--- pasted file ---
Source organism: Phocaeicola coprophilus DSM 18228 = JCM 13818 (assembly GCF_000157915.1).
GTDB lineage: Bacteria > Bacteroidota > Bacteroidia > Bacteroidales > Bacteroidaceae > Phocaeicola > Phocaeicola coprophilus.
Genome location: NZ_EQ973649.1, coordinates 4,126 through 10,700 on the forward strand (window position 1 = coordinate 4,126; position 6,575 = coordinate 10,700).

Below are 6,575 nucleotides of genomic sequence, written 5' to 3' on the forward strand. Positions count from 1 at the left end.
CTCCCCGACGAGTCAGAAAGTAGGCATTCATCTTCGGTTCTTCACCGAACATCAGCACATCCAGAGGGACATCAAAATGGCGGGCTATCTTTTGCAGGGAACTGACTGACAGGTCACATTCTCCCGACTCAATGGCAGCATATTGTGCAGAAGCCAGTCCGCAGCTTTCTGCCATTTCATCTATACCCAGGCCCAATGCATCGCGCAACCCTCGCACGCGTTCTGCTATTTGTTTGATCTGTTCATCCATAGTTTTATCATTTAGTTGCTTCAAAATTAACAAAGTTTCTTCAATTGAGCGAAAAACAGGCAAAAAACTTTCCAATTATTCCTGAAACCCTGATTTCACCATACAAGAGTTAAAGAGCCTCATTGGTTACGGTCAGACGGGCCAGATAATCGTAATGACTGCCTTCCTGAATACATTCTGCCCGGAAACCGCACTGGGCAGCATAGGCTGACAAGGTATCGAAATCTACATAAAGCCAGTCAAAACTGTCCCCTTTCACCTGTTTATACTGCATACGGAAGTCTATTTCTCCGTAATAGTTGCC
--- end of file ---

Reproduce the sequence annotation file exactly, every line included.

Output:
Source organism: Phocaeicola coprophilus DSM 18228 = JCM 13818 (assembly GCF_000157915.1).
GTDB lineage: Bacteria > Bacteroidota > Bacteroidia > Bacteroidales > Bacteroidaceae > Phocaeicola > Phocaeicola coprophilus.
Genome location: NZ_EQ973649.1, coordinates 4,126 through 10,700 on the forward strand (window position 1 = coordinate 4,126; position 6,575 = coordinate 10,700).

Below are 6,575 nucleotides of genomic sequence, written 5' to 3' on the forward strand. Positions count from 1 at the left end.
CTCCCCGACGAGTCAGAAAGTAGGCATTCATCTTCGGTTCTTCACCGAACATCAGCACATCCAGAGGGACATCAAAATGGCGGGCTATCTTTTGCAGGGAACTGACTGACAGGTCACATTCTCCCGACTCAATGGCAGCATATTGTGCAGAAGCCAGTCCGCAGCTTTCTGCCATTTCATCTATACCCAGGCCCAATGCATCGCGCAACCCTCGCACGCGTTCTGCTATTTGTTTGATCTGTTCATCCATAGTTTTATCATTTAGTTGCTTCAAAATTAACAAAGTTTCTTCAATTGAGCGAAAAACAGGCAAAAAACTTTCCAATTATTCCTGAAACCCTGATTTCACCATACAAGAGTTAAAGAGCCTCATTGGTTACGGTCAGACGGGCCAGATAATCGTAATGACTGCCTTCCTGAATACATTCTGCCCGGAAACCGCACTGGGCAGCATAGGCTGACAAGGTATCGAAATCTACATAAAGCCAGTCAAAACTGTCCCCTTTCACCTGTTTATACTGCATACGGAAGTCTATTTCTCCGTAATAGTTGCC